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Events center ground breaking today

A proposed indoor events center is seen in this artist's rendering. The estimated cost for the building in Stateline is $100 million.
Economic & Planning Systems Inc.

Even as construction begins on a new events center located at Stateline, work on a ballot question about one of its key funding sources is underway.

A groundbreaking ceremony is scheduled for 11 a.m. today at MontBleu Resort Casino.

An hour-long program will include comments from dignitaries standing at social distance near the marquee on the property donated by Edgewood Companies.

The 132,000-square-foot center will be christened by celebrity guests in Stateline for the American Century Championship.

Behind the scenes, committees have been working on arguments for and against eliminating the redevelopment district that is expected to pay a third of the center’s cost.

According to a calendar issued by Clerk-Treasurer Kathy Lewis, committees on either side of a ballot question completed their arguments before the Fourth of July weekend. She is scheduled to transmit those arguments to the opposite committees so they can prepare rebuttals.

The redevelopment district was the subject of a petition that was successful in putting the question on the ballot.

In May, Douglas County commissioners voted 3-2 to commit $1.3 million a year to the construction of the events center. The $80 million center is expected to be complete by 2022.

Should voters reject the redevelopment area, which raises money based on increased property values in Stateline, the county would still be obligated to pay the money.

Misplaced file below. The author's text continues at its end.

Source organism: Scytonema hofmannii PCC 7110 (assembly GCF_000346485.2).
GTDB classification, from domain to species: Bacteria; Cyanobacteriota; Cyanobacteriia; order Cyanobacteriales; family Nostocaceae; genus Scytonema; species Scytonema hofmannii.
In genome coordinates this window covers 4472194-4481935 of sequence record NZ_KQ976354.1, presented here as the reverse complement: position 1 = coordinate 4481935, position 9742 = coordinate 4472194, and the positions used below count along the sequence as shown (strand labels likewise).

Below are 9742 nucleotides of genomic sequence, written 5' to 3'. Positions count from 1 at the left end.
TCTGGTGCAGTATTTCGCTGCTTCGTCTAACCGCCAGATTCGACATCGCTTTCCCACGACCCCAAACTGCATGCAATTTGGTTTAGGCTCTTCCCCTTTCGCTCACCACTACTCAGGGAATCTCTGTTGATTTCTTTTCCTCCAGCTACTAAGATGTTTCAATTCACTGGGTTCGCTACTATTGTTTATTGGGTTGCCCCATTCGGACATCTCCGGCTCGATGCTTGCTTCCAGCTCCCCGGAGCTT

Bond counsel NHA Advisors’ Mark Northcross told county commissioners in March that redevelopment money is required to shore up funds raised by the casinos through a new $5 room tax, should something like the Great Recession occur.

About three weeks after Northcross spoke, all of Nevada’s casinos were shuttered by the coronavirus outbreak.

“If you look at the boom economy there’s more than $7 million, so why do you need the tax increment?” he said. “Bond investors are conservative and look at the worst possible case. The Great Recession and Indian gaming really hammered the casino core.”

He said revenues dropped to $5.8 million during the Recession, below the $7 million threshold.

“From a standpoint of selling bonds for the events center, if something like the Great Recession repeated, this tax increment brings us up beyond the worst-case scenario.”

Northcross said that with the events center, the number of room nights in the Stateline casino core will go up, with actual revenues increasing $7-9 million. Without it, he said analysis showed annual revenue would decline by about $400,000.

Because the Stateline casinos are assessed based on their revenues, that means the less money they make, the less money is collected by the county.

Petitioners argued the events center should be built with private money and that the tax increment raised at Lake Tahoe should go into coffers of the county and other tax entities in Stateline.